AB - Background: The feasibility and acceptability of telepsychiatry for low-income Hispanic patients with major depression were assessed. Subjects and Methods: In total, 167 adult Hispanic patients with major depression recruited from a community health center (CHC) were randomly assigned to receive psychiatry services through a video Webcam (WEB) (n=80) or to treatment as usual (TAU) (n=87). The WEB condition consisted of monthly telepsychiatry sessions at the CHC for 6 months provided by one of two Hispanic psychiatrists using an online virtual meeting program. TAU patients received their care from their providers. Acceptability was assessed by comparing appointment keeping for primary care versus telepsychiatry, patients' perceived working alliance with their provider, visit satisfaction, and antidepressant use. Feasibility was assessed using depression outcomes, functional days (unproductive or days lost), and whether WEB and TAU patients differed in their appointment keeping. Results: WEB patients did not differ in the proportion of completed primary care versus telepsychiatry appointments and rated their working alliance with the psychiatrist and their visit satisfaction significantly higher than the TAU patients with their provider. Significantly more WEB than TAU patients used antidepressants. Although depression severity decreased faster among WEB than TAU patients, no differences were found in the overall depression score. WEB and TAU patients did not differ in the number of days that were lost or unproductive due to depression. Although WEB and TAU patients reported being willing to pay for mental health services provided by the CHC, almost proportionately twice as many WEB patients were willing to pay for telepsychiatry. Conclusions: Results show that for low-income depressed Hispanic patients, telepsychiatry service for depression is acceptable, although its feasibility is questionable. The benefits of telemedicine were discussed in terms of improving patient care in ways other than directly providing services to the patients.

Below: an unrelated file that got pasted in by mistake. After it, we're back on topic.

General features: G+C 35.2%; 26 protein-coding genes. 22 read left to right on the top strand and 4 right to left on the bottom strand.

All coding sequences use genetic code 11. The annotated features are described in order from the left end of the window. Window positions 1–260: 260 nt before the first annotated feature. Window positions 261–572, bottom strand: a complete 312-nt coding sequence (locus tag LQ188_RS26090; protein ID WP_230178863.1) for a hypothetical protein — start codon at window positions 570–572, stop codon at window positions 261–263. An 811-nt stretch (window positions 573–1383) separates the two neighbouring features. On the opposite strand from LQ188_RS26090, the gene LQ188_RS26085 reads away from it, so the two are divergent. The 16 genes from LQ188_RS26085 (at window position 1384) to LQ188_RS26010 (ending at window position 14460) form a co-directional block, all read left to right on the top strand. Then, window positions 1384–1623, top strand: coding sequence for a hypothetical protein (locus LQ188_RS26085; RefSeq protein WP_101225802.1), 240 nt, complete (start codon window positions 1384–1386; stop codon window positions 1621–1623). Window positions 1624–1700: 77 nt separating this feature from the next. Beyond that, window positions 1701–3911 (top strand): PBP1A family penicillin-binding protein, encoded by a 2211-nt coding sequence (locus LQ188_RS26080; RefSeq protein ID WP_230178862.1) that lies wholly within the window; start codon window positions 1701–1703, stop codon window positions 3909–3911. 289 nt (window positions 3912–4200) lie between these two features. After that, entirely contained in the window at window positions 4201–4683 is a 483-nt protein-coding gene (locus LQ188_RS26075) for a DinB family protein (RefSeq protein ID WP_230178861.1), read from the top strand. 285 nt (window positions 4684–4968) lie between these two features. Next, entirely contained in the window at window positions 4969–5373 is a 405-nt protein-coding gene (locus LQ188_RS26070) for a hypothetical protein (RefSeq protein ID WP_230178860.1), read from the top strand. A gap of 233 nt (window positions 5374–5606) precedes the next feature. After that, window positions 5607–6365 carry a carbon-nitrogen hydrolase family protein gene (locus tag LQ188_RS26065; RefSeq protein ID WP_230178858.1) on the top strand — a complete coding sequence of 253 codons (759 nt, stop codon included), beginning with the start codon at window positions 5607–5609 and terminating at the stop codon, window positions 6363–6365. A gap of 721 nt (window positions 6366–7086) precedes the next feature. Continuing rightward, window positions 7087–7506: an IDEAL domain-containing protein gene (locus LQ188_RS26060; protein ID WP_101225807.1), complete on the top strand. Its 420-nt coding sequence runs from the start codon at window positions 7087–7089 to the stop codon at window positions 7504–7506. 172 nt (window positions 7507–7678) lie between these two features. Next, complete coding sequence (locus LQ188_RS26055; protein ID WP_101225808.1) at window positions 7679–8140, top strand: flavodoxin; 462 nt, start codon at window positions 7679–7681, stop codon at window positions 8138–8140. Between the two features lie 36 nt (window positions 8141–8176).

KW - depression

KW - feasibility

KW - Hispanic

KW - telepsychiatry

UR - http://www.scopus.com/inward/record.url?scp=84860756429&partnerID=8YFLogxK

UR - http://www.scopus.com/inward/citedby.url?scp=84860756429&partnerID=8YFLogxK

U2 - 10.1089/tmj.2011.0126

DO - 10.1089/tmj.2011.0126

M3 - Article

C2 - 22424078

AN - SCOPUS:84860756429

VL - 18

SP - 297

EP - 304

JO - Telemedicine Journal and e-Health

JF - Telemedicine Journal and e-Health

SN - 1530-5627

IS - 4

ER -